Crossing the ethical line: the four, M.R.C.O, stages of fraud

‘‘Judge me, O Lord, according to my . . . integrity.’’ Psalms. 7:8

Running any organization requires a dedicated team of capable people. The minimum quality of great staff is good morals. The second one is ethics. However, it is increasingly becoming difficult to find people with high moral standards who are ethical.

So; what is ethics? What are morals? Ethics are all rules and expected behaviors that govern our professional lives and practices as established – by parents at home, by the Church, the organizations we work in and the government. If you are a lawyer, for example, the law society of Uganda has the code of ethics you must abide. Morals are personal credo. How you govern yourself when you know no one is watching. It is part of con- science and personal set of rules of good conduct. Most bad people do not become bad overnight. They first flirt with the idea of crossing the ethical boundary, even when morally they know it is wrong. Small ideas lead to small steps, which lead to larger ones. No repercussions. Gain more control, and the lines are blurred. And that is how it becomes one’s habit. For example, there is a Church where practitioners were warned of a person who has made it a habit to steal from the Church collections!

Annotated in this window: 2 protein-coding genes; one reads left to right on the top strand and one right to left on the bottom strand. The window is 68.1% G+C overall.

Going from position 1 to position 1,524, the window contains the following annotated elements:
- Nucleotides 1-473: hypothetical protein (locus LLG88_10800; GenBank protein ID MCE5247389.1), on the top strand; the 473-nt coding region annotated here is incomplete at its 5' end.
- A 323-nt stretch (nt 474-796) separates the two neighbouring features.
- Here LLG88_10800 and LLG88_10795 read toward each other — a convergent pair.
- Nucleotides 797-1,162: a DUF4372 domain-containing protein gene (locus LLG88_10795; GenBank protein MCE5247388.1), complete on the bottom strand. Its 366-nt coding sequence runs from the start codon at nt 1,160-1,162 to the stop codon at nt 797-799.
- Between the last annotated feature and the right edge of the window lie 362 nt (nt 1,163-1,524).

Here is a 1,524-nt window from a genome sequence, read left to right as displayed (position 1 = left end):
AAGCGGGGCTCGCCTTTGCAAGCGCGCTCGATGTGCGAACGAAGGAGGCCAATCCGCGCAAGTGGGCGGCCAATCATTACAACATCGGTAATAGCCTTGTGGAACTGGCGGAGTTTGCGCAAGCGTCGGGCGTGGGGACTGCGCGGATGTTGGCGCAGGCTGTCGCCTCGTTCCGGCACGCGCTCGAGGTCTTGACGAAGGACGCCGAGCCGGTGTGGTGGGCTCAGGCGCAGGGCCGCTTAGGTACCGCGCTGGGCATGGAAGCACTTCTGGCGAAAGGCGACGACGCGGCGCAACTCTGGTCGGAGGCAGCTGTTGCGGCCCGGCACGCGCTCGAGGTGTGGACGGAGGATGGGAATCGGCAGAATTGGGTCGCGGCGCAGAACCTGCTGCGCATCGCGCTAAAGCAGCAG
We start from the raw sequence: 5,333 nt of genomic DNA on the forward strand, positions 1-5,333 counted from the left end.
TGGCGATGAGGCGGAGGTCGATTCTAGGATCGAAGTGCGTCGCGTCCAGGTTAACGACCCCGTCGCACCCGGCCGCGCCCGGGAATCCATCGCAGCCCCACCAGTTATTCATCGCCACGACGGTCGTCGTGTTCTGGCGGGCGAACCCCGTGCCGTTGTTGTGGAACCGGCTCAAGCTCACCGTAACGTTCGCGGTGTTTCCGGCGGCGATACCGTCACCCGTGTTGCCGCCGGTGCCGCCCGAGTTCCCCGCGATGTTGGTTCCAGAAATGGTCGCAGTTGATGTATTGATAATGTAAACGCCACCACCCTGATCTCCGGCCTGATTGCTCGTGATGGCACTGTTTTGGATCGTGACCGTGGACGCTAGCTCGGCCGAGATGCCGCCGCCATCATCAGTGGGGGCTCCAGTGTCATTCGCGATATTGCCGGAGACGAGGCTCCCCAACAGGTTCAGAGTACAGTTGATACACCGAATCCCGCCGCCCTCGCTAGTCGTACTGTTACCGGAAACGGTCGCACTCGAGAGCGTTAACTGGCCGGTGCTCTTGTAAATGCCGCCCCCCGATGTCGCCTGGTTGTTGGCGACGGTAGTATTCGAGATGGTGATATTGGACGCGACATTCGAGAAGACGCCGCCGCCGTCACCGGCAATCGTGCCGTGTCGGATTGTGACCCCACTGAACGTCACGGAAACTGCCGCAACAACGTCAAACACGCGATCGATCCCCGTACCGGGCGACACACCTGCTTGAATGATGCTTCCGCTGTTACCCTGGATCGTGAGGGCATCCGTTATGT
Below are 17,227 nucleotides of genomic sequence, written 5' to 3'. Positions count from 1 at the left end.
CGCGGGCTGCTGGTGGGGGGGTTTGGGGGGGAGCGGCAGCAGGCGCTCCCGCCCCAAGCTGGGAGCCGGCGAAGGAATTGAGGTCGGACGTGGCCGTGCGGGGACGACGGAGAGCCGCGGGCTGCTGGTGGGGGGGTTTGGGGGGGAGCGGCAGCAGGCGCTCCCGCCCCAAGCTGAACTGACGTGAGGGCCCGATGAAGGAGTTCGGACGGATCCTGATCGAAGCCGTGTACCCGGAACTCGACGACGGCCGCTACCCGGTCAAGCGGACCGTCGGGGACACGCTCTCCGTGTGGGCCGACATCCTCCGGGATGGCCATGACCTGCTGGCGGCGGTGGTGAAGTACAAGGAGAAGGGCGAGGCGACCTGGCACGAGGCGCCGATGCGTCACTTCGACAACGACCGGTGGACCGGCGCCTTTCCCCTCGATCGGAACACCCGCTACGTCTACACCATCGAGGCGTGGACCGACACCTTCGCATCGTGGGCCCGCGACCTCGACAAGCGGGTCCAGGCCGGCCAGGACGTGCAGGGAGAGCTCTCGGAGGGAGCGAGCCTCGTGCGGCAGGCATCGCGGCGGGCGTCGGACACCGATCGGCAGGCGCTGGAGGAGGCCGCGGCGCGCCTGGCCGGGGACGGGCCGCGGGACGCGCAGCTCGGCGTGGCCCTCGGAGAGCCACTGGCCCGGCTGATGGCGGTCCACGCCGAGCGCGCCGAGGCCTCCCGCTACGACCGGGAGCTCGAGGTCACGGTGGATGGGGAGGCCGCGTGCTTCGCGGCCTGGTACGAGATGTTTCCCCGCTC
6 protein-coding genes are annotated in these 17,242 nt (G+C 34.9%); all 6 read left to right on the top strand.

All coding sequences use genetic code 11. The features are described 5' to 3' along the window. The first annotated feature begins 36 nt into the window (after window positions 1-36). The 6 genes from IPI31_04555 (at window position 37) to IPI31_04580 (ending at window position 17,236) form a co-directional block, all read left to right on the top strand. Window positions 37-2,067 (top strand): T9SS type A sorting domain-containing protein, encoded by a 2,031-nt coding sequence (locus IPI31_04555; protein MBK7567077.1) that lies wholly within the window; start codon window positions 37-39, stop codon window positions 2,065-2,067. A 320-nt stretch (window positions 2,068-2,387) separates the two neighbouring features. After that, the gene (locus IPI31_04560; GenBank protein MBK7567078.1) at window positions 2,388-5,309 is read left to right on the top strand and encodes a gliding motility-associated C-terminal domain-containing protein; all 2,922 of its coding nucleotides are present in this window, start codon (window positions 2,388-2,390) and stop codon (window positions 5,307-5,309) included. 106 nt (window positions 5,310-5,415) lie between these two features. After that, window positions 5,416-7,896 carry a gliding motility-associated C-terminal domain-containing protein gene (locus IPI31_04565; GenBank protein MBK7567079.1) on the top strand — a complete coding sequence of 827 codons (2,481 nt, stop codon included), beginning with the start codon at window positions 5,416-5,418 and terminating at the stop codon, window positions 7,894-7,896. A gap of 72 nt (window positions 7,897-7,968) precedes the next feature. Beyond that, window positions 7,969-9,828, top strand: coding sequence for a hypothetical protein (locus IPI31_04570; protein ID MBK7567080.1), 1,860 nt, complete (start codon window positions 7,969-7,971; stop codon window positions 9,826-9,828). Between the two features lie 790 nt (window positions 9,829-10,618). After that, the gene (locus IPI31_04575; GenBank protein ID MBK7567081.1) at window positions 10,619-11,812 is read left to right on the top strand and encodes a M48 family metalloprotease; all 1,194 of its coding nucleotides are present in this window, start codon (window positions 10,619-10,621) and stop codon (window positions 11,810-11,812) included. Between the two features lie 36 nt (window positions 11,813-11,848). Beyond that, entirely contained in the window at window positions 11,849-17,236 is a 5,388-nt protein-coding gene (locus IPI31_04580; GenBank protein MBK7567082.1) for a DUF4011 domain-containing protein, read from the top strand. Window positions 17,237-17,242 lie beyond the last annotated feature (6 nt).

Everyone works in order to earn a salary to pay for their needs and wants. You want to drive a good car, live in a good apartment or house. We all have motive. The human condition of greed makes us want more. Because there will always be someone better than us so when we see the person, all of sudden, whatever you own, becomes bad. You start wanting more. The next thing you need an advance. With an apartment in a good neighborhood comes the need to upgrade your means of your transport. Now you need a small car. In the end, you start experiencing financial pressures. To be continued.

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